And undoubtedly, plenty of people have Peacock to watch Yellowstone's previous seasons. The current installment of the cable behemoth airs on Paramount Network, but because of some deal signed years ago, Peacock gets the exclusive right to stream one of the biggest shows on TV.

2. An enviable selection of movies

Peacock can draw movies from Universal Picture's huge, high-quality well. Founded in 1912, it is the oldest surviving film studio in the United States. Over the course of the past century, Universal has made many successful blockbusters and film franchises, including classic monsters like The Mummy and King Kong, Jurassic Park/World, Minions and Fast and Furious. And because of Universal's shared custody situation with Warner Bros. Discovery, Peacock sometimes has the Harry Potter movies.

(L to R) Keke Palmer as Emerald Haywood, Daniel Kaluuya as OJ and Steven Yeun as Jupe Park in NOPE

(Image credit: Universal)

The best Peacock movies aren't just filled with classics; plenty of new hits and acclaimed titles are available. Right now, you can see Jordan Peele's latest horror entry, Nope, and the Oscar-nominated drama Tár. The latter was produced by Focus Features, another studio owned by Comcast that's known for its excellent indie films.

Peacock doesn't just rely on its corporate siblings for content, either. They license movies from other sources, like Hallmark. The two brands signed a deal giving Peacock some of Hallmark's popular Christmas movies. 

3. Live sports

I'll be honest: I don't watch a lot of live sports. But the biggest reason I first signed up for Peacock in summer 2021 was for the Olympics. The service talked the talk about streaming all the events in all the different sports, live and on-demand.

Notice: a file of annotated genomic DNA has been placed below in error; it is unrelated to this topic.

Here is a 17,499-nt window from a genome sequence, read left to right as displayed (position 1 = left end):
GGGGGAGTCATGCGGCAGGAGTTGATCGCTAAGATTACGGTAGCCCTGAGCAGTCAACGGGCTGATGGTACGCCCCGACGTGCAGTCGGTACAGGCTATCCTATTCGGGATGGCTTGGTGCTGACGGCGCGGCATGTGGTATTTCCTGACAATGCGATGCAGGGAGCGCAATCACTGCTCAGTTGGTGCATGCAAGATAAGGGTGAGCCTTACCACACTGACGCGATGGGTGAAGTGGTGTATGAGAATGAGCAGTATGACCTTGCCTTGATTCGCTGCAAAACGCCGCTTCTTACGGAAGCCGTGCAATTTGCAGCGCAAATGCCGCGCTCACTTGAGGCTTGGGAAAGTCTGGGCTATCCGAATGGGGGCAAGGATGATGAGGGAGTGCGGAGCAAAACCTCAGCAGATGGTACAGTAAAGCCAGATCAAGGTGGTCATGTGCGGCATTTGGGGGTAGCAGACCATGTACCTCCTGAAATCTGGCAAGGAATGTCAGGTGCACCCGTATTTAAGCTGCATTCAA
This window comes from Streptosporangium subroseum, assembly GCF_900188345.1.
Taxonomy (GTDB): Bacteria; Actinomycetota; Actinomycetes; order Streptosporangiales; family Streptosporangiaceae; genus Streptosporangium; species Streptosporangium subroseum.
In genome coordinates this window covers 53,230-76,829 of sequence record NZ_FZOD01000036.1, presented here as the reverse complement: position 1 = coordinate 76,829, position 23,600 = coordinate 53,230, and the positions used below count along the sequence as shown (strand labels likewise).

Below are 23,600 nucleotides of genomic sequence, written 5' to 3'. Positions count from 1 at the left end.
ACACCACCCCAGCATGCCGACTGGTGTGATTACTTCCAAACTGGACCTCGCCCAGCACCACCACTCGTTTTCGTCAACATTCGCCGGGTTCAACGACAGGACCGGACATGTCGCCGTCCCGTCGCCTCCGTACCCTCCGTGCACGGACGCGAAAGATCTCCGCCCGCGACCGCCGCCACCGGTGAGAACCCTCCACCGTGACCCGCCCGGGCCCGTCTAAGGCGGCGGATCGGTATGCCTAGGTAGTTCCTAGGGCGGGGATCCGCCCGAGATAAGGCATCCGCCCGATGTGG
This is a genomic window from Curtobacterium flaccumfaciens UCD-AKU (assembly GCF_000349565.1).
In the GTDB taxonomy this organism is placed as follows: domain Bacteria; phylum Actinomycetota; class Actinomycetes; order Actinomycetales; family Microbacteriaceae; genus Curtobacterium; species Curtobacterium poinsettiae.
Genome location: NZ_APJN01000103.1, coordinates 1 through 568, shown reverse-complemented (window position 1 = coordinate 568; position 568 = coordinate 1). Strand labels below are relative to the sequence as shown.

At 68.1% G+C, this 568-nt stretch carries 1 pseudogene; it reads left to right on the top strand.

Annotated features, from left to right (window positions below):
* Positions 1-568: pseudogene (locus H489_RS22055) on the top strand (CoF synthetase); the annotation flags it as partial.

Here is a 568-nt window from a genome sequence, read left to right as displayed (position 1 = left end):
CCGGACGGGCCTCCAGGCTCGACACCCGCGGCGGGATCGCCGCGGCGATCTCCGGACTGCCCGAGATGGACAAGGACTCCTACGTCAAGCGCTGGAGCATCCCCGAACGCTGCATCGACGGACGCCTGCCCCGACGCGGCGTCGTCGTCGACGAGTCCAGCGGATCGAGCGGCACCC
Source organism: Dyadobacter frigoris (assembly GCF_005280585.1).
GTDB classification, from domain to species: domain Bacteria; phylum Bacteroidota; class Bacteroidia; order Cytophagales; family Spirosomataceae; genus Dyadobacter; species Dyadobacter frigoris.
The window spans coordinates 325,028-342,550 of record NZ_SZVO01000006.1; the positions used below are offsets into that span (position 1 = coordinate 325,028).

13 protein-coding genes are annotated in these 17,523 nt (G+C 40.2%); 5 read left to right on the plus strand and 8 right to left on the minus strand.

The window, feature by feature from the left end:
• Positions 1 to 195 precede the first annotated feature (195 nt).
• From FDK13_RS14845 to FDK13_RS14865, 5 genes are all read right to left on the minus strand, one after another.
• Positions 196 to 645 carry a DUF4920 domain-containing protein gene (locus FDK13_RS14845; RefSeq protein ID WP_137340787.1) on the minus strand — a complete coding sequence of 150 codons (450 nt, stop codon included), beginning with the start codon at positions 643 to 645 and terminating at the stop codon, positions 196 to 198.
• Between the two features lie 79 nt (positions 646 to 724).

Arsenal vs Chelsea live stream

(Image credit: Visionhaus/Getty Images; Jose Breton/Pics Action/NurPhoto via Getty Image)

But it didn't quite walk the walk. The Tokyo Olympics streaming situation was a mess. But Peacock learned from their mistakes and figured things out in time for the Beijing Winter Olympics in early 2022. Streaming those games was simple, even a pleasure. I was able to watch more coverage than ever before. 

Peacock offers a wide range of sports, including the Premier League, golf, NFL Sunday Night Football, cycling and WWE (as previously mentioned). 

All aboard! Peacock has finally taken flight

All of that content I just talked about makes Peacock's relatively cheap entry price ($4.99/month) worth paying. It's now the cheapest streaming service out there, now that Apple TV Plus and Paramount Plus are raising their rates. 

I wouldn't be surprised if Peacock also goes up by a dollar, but even then, I'd still  consider it a good deal. At the least, even if I couldn't pay for it every month, I would put in the effort to regularly churn Peacock, subscribing when I want to watch Traitors season 2 or check out Mrs. Davis and cancelling until the next installment of Poker Face. 

At a time when it seems like Netflix is cancelling every other show and HBO Max has seemingly nothing going on except The Last of Us, maybe Peacock could be the affordable alternative that deserves a second look.

Kelly Woo
Streaming Editor

Kelly is the streaming channel editor for Tom’s Guide, so basically, she watches TV for a living. Previously, she was a freelance entertainment writer for Yahoo, Vulture, TV Guide and other outlets. When she’s not watching TV and movies for work, she’s watching them for fun, seeing live music, writing songs, knitting and gardening.